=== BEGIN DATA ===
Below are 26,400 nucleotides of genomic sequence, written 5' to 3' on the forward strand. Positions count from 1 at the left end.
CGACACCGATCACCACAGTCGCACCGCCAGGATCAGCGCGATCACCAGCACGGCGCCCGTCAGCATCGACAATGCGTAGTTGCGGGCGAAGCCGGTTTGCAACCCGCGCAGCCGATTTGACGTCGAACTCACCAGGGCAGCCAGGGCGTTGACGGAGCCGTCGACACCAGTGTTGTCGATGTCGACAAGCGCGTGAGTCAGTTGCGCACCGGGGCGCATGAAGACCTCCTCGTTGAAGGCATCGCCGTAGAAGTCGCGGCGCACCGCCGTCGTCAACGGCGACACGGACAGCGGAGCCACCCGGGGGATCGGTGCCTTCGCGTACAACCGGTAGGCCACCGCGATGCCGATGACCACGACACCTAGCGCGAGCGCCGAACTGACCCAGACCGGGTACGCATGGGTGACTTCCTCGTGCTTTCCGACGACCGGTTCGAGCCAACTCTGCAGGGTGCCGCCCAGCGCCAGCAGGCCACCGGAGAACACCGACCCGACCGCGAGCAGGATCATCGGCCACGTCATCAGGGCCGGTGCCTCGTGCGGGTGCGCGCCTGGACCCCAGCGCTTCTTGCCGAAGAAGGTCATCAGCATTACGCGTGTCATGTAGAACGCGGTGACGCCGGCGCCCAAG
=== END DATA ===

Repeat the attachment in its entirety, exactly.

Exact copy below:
Below are 26,400 nucleotides of genomic sequence, written 5' to 3' on the forward strand. Positions count from 1 at the left end.
CGACACCGATCACCACAGTCGCACCGCCAGGATCAGCGCGATCACCAGCACGGCGCCCGTCAGCATCGACAATGCGTAGTTGCGGGCGAAGCCGGTTTGCAACCCGCGCAGCCGATTTGACGTCGAACTCACCAGGGCAGCCAGGGCGTTGACGGAGCCGTCGACACCAGTGTTGTCGATGTCGACAAGCGCGTGAGTCAGTTGCGCACCGGGGCGCATGAAGACCTCCTCGTTGAAGGCATCGCCGTAGAAGTCGCGGCGCACCGCCGTCGTCAACGGCGACACGGACAGCGGAGCCACCCGGGGGATCGGTGCCTTCGCGTACAACCGGTAGGCCACCGCGATGCCGATGACCACGACACCTAGCGCGAGCGCCGAACTGACCCAGACCGGGTACGCATGGGTGACTTCCTCGTGCTTTCCGACGACCGGTTCGAGCCAACTCTGCAGGGTGCCGCCCAGCGCCAGCAGGCCACCGGAGAACACCGACCCGACCGCGAGCAGGATCATCGGCCACGTCATCAGGGCCGGTGCCTCGTGCGGGTGCGCGCCTGGACCCCAGCGCTTCTTGCCGAAGAAGGTCATCAGCATTACGCGTGTCATGTAGAACGCGGTGACGCCGGCGCCCAAG